Korea's debt level not to negatively affect credit ratings: S&PKorea's government debt level is not high enough to negatively affect its sovereign ratings in the near future, the global credit appraiser S&P Global Ratings said Thursday.
Kim Eng-tan, senior director at S&P, said Korea's debt-to-GDP ratio is expected to reach slightly more than 40 percent by the end of next year, lower than the 50 percent estimate by the Korean government.
"l just state very clearly that I don't think the Korean government ratings will be negatively affected by the debt level in the foreseeable future," Tan said at an online seminar.
In April, S&P maintained its credit rating on Korea at "AA," with a stable outlook, the third-highest level on the company's table.
The agency forecast Asia's fourth-largest economy to grow 2.8 percent next year from its earlier projection of 3 percent.
He said Korea's national debt has increased due to its massive fiscal spending meant to cope with the Covid-19 pandemic, but it is still "comparatively smaller" than other major countries.
Korea's national debt is expected to reach 1,064.4 trillion won ($906 billion) next year, up from an estimate of 965.3 trillion won for this year, according to the finance ministry. It will be the first time that the sovereign debt will top the 1,000 trillion-won mark.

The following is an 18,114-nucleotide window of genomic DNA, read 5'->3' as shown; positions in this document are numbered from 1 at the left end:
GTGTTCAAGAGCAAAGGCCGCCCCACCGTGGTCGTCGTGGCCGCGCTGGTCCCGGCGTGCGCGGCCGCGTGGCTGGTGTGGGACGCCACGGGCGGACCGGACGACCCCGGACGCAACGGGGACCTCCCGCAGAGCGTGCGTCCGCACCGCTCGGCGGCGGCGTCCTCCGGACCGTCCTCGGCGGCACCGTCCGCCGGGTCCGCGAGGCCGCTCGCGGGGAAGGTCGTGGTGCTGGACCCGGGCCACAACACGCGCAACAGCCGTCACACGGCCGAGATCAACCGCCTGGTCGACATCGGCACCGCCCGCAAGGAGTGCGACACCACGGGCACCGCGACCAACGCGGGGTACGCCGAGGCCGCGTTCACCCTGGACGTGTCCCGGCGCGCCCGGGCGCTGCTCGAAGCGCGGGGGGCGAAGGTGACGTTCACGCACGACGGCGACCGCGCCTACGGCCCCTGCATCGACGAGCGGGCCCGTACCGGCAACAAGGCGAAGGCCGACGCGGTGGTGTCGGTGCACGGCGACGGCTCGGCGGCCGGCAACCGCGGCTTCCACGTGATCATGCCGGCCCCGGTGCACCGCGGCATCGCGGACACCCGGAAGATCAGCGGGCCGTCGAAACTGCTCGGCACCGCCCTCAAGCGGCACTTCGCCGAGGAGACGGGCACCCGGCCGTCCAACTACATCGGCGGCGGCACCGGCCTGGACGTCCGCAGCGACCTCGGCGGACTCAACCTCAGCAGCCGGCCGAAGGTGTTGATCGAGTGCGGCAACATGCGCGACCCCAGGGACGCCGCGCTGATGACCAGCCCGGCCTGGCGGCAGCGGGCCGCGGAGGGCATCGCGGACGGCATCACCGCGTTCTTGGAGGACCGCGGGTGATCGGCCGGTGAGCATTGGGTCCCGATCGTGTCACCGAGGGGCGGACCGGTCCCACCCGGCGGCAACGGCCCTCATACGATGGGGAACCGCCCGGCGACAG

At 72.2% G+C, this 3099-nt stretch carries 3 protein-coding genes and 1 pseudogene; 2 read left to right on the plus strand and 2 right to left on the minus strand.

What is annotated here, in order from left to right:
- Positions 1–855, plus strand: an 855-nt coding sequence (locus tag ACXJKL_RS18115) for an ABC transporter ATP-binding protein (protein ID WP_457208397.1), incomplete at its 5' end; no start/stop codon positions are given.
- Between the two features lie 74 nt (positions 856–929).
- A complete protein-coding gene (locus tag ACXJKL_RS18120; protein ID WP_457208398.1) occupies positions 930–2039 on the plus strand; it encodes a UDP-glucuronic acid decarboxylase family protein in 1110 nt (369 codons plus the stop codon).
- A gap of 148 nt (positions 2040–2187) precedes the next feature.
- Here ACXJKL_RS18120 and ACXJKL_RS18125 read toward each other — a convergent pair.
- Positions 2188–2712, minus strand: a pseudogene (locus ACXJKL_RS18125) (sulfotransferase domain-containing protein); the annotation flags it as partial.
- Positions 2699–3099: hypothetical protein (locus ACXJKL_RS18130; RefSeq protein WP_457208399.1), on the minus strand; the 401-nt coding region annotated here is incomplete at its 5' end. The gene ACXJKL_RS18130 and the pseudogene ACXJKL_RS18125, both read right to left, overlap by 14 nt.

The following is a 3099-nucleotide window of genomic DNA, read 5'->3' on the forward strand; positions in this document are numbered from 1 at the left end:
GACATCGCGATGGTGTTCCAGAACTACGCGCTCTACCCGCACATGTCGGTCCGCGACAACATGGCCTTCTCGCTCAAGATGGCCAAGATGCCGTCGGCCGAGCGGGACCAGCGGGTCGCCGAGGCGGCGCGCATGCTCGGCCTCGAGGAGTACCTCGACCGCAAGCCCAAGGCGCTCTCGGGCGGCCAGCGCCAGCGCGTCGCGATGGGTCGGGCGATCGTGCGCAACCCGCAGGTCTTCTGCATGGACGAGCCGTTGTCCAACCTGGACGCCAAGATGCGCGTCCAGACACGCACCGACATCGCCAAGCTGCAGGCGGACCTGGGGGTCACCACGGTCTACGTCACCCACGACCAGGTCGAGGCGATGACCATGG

Tan said Korea's net debt is estimated at about 15 percent of its gross domestic product (GDP) when the government's holding of liquid financial assets is taken into account.
"And from there to the next higher level where we will see a negative impact on the rating is quite a long way. It essentially needs this net debt level to double before we think that it affects the rating directly," he said.
Still, the Korean government needs to be wary of its fiscal soundness in light of pressure from rapid aging and political risks from North Korea, Tan added.
Meanwhile, Paul Gruenwald, global chief economist at S&P, said the economic impact of the omicron variant appears to be limited as countries have learned to live with the pandemic.
He said if the Federal Reserve tightens its monetary policy in an orderly manner, it is expected to have a positive impact on Korea.
"In the risk scenario, we could potentially get some volatility in capital flows. Korea is less vulnerable than it used to be, say 20 years ago," he added.'